The orange trace in the chart is EGT #2. It sure looks like something odd is going on there, doesn’t it? Let’s look closer at the cruise segment of the flight:
Oh yeah! Something is definitely wonky with EGT #2. But it doesn’t exactly look like the sort of slow, rhythmic oscillation that FEVA 1.0 was programmed to look for. It looks more like a FAST, rhythmic oscillation. Let’s zoom in a bit more to see just how fast:
At this magnification, it’s easy to see that EGT #2 is oscillating at a frequency of about one cycle per 10-11 seconds. This is six times faster than the one cycle per minute oscillation that FEVA 1.0 was designed to look for. In fact, FEVA 1.0 was specifically programmed to ignore EGT oscillations faster than one cycle per 30 seconds based on the “expert assumption” that oscillations faster than that almost had to be noise. No wonder it didn’t generate an alert for Wayne’s failing exhaust valve.
Would the machine learning model have done better? We wondered the same thing, so we ran Wayne’s flights prior to the 2018 annual inspection through FEVA 2.1’s machine learning model. Here’s what came back:
Wow! The FEVA 2.1 model returned an off-the-charts risk score for cylinder #2, one of the highest risk scores we’ve ever seen the model produce. How exactly did it come to the conclusion that the #2 cylinder was at extraordinarily high risk for exhaust valve failure? That’s hard to say.
The FEVA 2.1 model uses more than 35 input variables to make its predictions. It looks for hidden patterns in the data, some of which might not be apparent to the human eye. It’s very difficult to identify which specific variables are causing the model to predict a higher failure probability for a particular cylinder because the model is extremely complex. The machine learning approach used by FEVA 2.1 is enormously powerful. The drawback is that it is difficult to tease out the effects of individual variables in order to arrive at an explanation of why the model made the prediction that it did.
What we can say is that FEVA 2.1 did not have access to information from the compression test or the borescope inspection. It did look at EGTs and a whole bunch of other things derived from engine monitor data, and it looked at them over a series of flights in order to come up with its prediction that the #2 exhaust valve was at high risk of failing.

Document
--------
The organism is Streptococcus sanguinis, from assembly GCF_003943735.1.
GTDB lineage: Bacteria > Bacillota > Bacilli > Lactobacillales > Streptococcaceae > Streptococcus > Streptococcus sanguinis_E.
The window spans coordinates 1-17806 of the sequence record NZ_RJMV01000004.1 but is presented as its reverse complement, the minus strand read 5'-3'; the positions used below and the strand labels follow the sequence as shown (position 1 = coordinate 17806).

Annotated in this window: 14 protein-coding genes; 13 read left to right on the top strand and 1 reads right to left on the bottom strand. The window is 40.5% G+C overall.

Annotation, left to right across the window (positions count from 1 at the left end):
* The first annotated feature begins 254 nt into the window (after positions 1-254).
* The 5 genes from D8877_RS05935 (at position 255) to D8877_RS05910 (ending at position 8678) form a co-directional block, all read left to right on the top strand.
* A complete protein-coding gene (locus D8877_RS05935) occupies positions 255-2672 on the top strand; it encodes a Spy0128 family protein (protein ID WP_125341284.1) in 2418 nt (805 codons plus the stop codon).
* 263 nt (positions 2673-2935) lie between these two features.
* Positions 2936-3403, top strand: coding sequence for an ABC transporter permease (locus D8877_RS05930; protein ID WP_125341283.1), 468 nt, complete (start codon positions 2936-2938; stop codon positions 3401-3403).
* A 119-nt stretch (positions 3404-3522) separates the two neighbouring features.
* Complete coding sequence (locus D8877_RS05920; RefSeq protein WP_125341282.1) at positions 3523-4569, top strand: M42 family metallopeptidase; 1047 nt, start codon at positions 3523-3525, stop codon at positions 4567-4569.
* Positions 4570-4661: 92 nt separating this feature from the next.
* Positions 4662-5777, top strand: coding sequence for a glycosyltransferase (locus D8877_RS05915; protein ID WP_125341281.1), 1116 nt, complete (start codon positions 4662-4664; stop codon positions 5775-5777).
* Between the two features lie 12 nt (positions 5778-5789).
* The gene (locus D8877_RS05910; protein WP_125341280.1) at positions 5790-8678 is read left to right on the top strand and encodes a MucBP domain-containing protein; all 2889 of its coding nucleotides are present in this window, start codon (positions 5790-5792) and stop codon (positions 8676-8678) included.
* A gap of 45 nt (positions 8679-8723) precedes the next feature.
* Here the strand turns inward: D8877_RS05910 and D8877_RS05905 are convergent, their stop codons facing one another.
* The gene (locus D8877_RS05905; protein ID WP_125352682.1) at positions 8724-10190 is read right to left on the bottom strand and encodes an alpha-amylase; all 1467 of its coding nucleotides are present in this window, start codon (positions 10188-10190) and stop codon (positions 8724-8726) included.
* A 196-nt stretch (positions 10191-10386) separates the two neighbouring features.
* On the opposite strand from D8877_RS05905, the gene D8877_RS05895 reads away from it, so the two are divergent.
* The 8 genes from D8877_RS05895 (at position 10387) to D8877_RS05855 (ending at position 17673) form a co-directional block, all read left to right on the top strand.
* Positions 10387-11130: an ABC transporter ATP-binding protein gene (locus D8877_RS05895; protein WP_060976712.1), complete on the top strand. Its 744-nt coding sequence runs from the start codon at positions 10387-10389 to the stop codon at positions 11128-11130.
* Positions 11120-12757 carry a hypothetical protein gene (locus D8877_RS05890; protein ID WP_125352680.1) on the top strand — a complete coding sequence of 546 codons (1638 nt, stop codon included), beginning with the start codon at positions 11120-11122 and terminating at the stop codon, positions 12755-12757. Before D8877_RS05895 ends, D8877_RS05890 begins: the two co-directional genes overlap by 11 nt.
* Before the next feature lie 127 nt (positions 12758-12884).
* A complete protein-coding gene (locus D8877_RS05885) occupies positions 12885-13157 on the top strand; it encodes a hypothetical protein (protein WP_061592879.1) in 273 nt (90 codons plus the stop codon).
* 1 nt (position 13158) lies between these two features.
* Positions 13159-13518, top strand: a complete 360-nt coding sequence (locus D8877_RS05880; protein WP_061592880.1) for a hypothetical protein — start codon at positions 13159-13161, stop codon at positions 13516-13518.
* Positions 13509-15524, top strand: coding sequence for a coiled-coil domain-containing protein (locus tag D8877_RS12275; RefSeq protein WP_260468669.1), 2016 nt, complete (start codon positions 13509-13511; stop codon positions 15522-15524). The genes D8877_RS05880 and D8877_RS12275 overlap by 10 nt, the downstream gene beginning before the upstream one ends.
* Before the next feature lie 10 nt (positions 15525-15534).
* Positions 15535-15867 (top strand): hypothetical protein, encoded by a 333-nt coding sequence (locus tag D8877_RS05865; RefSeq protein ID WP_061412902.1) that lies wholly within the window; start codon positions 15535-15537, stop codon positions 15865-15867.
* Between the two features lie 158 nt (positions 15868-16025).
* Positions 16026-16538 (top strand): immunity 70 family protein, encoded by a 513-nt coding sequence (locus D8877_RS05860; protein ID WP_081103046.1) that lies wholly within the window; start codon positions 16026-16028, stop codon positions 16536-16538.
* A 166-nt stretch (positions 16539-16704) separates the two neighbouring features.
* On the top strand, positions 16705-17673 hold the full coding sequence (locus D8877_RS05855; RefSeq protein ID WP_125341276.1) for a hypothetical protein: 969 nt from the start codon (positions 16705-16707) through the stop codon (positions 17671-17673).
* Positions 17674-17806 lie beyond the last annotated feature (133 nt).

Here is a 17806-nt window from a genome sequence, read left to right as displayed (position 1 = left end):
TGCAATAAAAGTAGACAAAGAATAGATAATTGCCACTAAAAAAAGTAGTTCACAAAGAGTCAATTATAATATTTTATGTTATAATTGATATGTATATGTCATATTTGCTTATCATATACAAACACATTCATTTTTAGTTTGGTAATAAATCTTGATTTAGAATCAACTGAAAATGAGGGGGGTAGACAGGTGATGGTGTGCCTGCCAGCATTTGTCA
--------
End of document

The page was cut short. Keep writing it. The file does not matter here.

An exhaust valve failure can be an expensive and dangerous event. Over the past seven years, the FEVA feature of SavvyAnalysis has scanned uploaded data from more than three million GA flights for the telltale signs of a burned exhaust valve whenever engine data is uploaded to the platform. On more than 60 occasions, FEVA has predicted exhaust valve failure before it happened.
In early 2020, Savvy achieved a quantum leap forward with the deployment of the FEVA 2.0 machine learning model. This was the first practical application of machine learning technology to GA maintenance. It greatly improved FEVA’s predictive accuracy and sensitivity compared to the original expert system approach.
The just-released FEVA 2.1 upgrade incorporates more predictive variables from an aircraft’s entire recent flight history, resulting in predictions that are 20% more accurate and sensitive. This cutting-edge technology is available to subscribers to SavvyMx, SavvyQA, and SavvyAnalysis. Savvy is working hard to keep making our predictive analytics smarter and more accurate, and to extend it to other safety-critical areas such as sticking valves.
If you’re flying a piston single—especially one with a four-cylinder engine—isn’t it bordering on irresponsibility NOT to take advantage of this failure-prediction technology that might just save your bacon someday?
You bought a plane to fly it, not stress over maintenance.
At Savvy Aviation, we believe you shouldn’t have to navigate the complexities of aircraft maintenance alone. And you definitely shouldn’t be surprised when your shop’s invoice arrives.
Savvy Aviation isn’t a maintenance shop – we empower you with the knowledge and expert consultation you need to be in control of your own maintenance events – so your shop takes directives (not gives them). Whatever your maintenance needs, Savvy has a perfect plan for you: